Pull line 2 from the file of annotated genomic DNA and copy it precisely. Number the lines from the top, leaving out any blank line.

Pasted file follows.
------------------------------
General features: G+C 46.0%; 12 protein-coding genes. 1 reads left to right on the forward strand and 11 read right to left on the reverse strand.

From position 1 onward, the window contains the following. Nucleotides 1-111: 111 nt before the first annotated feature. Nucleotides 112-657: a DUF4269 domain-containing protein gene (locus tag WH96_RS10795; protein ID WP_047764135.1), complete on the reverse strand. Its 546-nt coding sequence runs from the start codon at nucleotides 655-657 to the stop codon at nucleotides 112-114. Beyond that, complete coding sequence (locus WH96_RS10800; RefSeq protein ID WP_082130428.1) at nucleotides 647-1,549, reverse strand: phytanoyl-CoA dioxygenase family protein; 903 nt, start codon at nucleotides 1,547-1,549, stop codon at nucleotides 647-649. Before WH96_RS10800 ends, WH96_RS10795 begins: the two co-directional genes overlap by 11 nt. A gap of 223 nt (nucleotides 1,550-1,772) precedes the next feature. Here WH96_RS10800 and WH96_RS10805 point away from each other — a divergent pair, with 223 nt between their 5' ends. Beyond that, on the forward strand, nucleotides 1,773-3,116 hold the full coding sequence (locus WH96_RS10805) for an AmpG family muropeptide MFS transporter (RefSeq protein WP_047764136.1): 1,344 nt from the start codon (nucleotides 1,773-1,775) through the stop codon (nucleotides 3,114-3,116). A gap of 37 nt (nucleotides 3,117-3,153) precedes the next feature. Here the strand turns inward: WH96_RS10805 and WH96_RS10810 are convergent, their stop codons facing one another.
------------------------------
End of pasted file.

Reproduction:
From position 1 onward, the window contains the following. Nucleotides 1-111: 111 nt before the first annotated feature. Nucleotides 112-657: a DUF4269 domain-containing protein gene (locus tag WH96_RS10795; protein ID WP_047764135.1), complete on the reverse strand. Its 546-nt coding sequence runs from the start codon at nucleotides 655-657 to the stop codon at nucleotides 112-114. Beyond that, complete coding sequence (locus WH96_RS10800; RefSeq protein ID WP_082130428.1) at nucleotides 647-1,549, reverse strand: phytanoyl-CoA dioxygenase family protein; 903 nt, start codon at nucleotides 1,547-1,549, stop codon at nucleotides 647-649. Before WH96_RS10800 ends, WH96_RS10795 begins: the two co-directional genes overlap by 11 nt. A gap of 223 nt (nucleotides 1,550-1,772) precedes the next feature. Here WH96_RS10800 and WH96_RS10805 point away from each other — a divergent pair, with 223 nt between their 5' ends. Beyond that, on the forward strand, nucleotides 1,773-3,116 hold the full coding sequence (locus WH96_RS10805) for an AmpG family muropeptide MFS transporter (RefSeq protein WP_047764136.1): 1,344 nt from the start codon (nucleotides 1,773-1,775) through the stop codon (nucleotides 3,114-3,116). A gap of 37 nt (nucleotides 3,117-3,153) precedes the next feature. Here the strand turns inward: WH96_RS10805 and WH96_RS10810 are convergent, their stop codons facing one another.